Year Introduced: 5th Century B.C.

Players: 2

Average Playing Time: 90 minutes

Any game that has billions of combinations of possible moves and is 2,500 years old, is intriguing, to say the least! This game is highly popular in the Far East.

The basic concept of the game is very simple. You have a board made up of 19 by 19 squares, and with various strategies and tactics, you try to make your color (black or White) dominate on the board.

Some players of Go believe, rather philosophically, that the game is a spiritual journey that reflects a person’s deep-rooted desire for self-improvement. So, in essence, it is a battle of the individual versus the self, rather than another player!


20. Axis & Allies 1942 by Avalon Hill


Year Introduced: 1981

Players: 2 to 5

Average Playing Time: 3 to 5 hours

This highly rated board game that allows you to re-experience aspects of World War Two! At first glance, this may seem like a game only for die-hard wargamers, with its hefty 40-page rule book along with hundreds of counters and a huge game board of the entire world.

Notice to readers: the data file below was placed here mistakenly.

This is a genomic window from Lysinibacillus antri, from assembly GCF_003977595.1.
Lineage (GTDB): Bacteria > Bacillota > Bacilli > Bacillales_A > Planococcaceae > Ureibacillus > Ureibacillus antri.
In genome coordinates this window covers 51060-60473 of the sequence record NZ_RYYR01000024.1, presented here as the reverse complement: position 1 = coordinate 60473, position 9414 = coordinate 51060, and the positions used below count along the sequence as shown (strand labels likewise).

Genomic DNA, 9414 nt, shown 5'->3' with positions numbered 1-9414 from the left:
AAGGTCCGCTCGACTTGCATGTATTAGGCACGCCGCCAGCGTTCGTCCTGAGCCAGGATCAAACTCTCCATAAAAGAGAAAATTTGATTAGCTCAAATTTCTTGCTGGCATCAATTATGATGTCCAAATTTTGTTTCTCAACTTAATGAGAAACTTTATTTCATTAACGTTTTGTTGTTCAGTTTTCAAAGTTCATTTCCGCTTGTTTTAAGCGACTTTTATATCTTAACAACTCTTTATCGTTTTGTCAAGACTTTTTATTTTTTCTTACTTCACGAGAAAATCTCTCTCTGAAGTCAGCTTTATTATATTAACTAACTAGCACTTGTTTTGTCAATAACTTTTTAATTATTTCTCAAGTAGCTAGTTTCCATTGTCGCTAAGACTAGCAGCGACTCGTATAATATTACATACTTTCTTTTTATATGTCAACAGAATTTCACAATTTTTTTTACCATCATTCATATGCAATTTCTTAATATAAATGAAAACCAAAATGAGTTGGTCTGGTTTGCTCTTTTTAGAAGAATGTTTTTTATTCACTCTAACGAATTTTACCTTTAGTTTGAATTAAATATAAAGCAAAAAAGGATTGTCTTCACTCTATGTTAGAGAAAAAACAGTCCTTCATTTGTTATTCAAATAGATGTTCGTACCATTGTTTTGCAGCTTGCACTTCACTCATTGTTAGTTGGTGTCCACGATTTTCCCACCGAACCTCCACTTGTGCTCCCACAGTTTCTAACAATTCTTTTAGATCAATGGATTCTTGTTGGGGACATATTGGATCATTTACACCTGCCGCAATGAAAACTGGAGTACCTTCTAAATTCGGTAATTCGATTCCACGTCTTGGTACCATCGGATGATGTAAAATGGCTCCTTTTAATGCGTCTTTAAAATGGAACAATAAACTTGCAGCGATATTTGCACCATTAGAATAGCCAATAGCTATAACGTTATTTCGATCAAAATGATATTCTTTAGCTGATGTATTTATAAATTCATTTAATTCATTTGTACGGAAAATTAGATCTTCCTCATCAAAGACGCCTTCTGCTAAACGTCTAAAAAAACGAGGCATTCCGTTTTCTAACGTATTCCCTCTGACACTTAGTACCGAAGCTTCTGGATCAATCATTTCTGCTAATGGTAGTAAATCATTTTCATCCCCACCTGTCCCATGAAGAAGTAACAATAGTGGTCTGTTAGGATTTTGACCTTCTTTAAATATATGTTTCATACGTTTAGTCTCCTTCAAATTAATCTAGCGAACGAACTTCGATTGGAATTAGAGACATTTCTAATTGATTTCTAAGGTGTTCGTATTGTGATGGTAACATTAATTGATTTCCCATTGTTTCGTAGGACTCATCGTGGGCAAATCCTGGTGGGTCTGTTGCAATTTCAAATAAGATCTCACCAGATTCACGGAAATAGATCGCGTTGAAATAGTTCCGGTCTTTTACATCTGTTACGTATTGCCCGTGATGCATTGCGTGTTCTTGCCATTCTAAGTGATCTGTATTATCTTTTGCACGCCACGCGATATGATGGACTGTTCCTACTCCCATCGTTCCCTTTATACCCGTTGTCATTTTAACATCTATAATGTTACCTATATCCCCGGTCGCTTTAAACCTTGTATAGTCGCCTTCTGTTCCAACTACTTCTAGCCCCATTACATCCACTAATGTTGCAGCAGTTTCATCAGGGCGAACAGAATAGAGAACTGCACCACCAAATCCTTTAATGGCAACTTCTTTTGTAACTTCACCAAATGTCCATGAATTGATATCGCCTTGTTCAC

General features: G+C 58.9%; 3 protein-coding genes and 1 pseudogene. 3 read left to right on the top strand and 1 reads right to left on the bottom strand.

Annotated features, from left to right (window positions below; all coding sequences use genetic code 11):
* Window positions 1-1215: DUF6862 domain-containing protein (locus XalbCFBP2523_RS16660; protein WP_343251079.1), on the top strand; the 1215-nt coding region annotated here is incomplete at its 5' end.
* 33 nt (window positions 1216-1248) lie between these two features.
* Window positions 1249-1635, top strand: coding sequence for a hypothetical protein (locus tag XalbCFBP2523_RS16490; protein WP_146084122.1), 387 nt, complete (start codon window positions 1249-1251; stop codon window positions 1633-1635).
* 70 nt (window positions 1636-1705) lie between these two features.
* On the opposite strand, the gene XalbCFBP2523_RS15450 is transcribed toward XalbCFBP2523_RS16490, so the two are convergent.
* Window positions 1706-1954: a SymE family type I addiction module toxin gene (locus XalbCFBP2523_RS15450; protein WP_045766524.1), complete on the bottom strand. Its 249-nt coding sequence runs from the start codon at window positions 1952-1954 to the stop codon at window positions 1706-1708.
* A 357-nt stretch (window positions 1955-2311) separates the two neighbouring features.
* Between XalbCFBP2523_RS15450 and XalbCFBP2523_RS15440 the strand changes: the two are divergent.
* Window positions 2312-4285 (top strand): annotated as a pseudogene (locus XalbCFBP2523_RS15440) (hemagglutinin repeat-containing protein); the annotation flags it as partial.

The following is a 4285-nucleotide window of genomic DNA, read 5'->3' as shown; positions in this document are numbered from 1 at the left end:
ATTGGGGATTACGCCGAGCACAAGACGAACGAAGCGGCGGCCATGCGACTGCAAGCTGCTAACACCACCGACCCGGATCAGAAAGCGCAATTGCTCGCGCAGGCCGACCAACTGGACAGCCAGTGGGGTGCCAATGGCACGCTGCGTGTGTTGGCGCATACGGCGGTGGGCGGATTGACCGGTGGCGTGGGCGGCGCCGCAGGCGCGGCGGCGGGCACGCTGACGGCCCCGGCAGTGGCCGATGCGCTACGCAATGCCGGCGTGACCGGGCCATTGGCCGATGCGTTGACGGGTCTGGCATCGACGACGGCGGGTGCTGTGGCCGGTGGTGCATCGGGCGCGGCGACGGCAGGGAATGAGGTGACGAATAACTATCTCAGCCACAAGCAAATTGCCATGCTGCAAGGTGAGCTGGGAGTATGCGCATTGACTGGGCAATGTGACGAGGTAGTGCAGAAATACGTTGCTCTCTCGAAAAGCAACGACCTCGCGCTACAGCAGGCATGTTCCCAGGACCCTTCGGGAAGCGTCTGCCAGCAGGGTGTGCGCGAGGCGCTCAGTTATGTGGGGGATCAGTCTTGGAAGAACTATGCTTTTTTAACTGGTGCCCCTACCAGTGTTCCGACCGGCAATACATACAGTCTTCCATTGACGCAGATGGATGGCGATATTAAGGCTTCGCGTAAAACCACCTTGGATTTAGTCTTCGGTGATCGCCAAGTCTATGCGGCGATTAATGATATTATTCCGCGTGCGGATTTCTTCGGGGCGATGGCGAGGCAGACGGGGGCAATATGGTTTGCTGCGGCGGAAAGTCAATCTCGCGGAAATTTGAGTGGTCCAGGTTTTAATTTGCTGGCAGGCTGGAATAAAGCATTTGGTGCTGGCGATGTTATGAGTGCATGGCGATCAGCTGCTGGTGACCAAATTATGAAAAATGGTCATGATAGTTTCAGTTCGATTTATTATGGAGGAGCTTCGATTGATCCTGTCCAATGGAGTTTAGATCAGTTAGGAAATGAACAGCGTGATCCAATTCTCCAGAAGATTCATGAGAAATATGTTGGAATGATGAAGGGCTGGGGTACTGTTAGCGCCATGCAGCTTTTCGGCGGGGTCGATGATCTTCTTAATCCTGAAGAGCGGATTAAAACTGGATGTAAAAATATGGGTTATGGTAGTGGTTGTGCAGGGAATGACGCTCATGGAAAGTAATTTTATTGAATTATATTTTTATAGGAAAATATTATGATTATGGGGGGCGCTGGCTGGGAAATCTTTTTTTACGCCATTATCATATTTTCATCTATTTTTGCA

But, surprisingly, it is both interesting and engrossing. Once the game mechanics are mastered, it’s quite easy to play. Do not believe it when the manufacturers say that the game takes just 2 to 3 hours; you will be lucky to get the game board and pieces set up in under an hour. And that’s before you even start playing the actual game!


21. Top Trump Card Game by Waddingtons


Year Introduced: 1978

Players: 2 and above

Average Playing Time: 10 minutes

This game is very easy to learn and play. You start by dividing the pack of cards among the players. Each card has a unique set of values. You then compete against one another to try and win your opponent’s cards.

With so many special editions of the game such as Superheroes, Jet Fighters, Footballers, etc. you are bound to find one that appeals to you. Some of these editions, however, are downright weird. For instance, in 2018, Waddingtons brought out the “Prince Harry and Meghan Markle Commemorative Wedding” pack. It featured members of the Royal Family and some of the more prominent wedding guests.

There is something very bizarre about having the late Princess Diana card competing against Prince William’s baby son, Prince Louis of Cambridge.

Note: Though this is not strictly a board game, we couldn’t resist putting this addictive game on a list of games you should play.


22. Formula 1 Racing Game by Waddingtons


Year Introduced: 1962

Players: 2 to 6

Average Playing Time: 30 minutes